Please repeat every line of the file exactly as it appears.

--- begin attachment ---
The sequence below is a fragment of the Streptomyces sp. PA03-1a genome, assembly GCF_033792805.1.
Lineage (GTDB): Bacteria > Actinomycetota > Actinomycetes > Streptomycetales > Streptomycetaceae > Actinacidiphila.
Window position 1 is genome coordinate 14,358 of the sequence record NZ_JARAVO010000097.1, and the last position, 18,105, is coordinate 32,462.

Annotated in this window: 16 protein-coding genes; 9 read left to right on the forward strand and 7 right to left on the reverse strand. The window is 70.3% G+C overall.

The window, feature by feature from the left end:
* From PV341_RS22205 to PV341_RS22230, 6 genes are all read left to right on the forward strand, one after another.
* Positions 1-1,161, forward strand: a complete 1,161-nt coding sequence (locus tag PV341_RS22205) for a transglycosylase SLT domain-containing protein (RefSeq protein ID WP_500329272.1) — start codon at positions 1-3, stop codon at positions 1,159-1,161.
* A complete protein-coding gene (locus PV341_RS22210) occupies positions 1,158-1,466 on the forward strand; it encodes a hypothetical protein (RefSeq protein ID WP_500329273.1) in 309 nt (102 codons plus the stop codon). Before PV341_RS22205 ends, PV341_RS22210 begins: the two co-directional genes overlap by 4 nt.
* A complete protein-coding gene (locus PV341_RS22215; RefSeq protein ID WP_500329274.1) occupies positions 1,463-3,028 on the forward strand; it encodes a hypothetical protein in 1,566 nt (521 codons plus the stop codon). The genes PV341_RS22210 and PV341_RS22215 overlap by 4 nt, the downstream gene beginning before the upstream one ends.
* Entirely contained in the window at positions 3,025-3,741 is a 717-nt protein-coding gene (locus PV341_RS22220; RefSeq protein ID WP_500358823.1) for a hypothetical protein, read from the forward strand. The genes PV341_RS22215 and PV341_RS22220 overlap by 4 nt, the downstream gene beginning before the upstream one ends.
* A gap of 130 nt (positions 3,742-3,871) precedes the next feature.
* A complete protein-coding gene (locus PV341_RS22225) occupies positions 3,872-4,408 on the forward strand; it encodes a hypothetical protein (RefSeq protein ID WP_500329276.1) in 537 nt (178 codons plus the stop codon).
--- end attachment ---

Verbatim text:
The sequence below is a fragment of the Streptomyces sp. PA03-1a genome, assembly GCF_033792805.1.
Lineage (GTDB): Bacteria > Actinomycetota > Actinomycetes > Streptomycetales > Streptomycetaceae > Actinacidiphila.
Window position 1 is genome coordinate 14,358 of the sequence record NZ_JARAVO010000097.1, and the last position, 18,105, is coordinate 32,462.

Annotated in this window: 16 protein-coding genes; 9 read left to right on the forward strand and 7 right to left on the reverse strand. The window is 70.3% G+C overall.

The window, feature by feature from the left end:
* From PV341_RS22205 to PV341_RS22230, 6 genes are all read left to right on the forward strand, one after another.
* Positions 1-1,161, forward strand: a complete 1,161-nt coding sequence (locus tag PV341_RS22205) for a transglycosylase SLT domain-containing protein (RefSeq protein ID WP_500329272.1) — start codon at positions 1-3, stop codon at positions 1,159-1,161.
* A complete protein-coding gene (locus PV341_RS22210) occupies positions 1,158-1,466 on the forward strand; it encodes a hypothetical protein (RefSeq protein ID WP_500329273.1) in 309 nt (102 codons plus the stop codon). Before PV341_RS22205 ends, PV341_RS22210 begins: the two co-directional genes overlap by 4 nt.
* A complete protein-coding gene (locus PV341_RS22215; RefSeq protein ID WP_500329274.1) occupies positions 1,463-3,028 on the forward strand; it encodes a hypothetical protein in 1,566 nt (521 codons plus the stop codon). The genes PV341_RS22210 and PV341_RS22215 overlap by 4 nt, the downstream gene beginning before the upstream one ends.
* Entirely contained in the window at positions 3,025-3,741 is a 717-nt protein-coding gene (locus PV341_RS22220; RefSeq protein ID WP_500358823.1) for a hypothetical protein, read from the forward strand. The genes PV341_RS22215 and PV341_RS22220 overlap by 4 nt, the downstream gene beginning before the upstream one ends.
* A gap of 130 nt (positions 3,742-3,871) precedes the next feature.
* A complete protein-coding gene (locus PV341_RS22225) occupies positions 3,872-4,408 on the forward strand; it encodes a hypothetical protein (RefSeq protein ID WP_500329276.1) in 537 nt (178 codons plus the stop codon).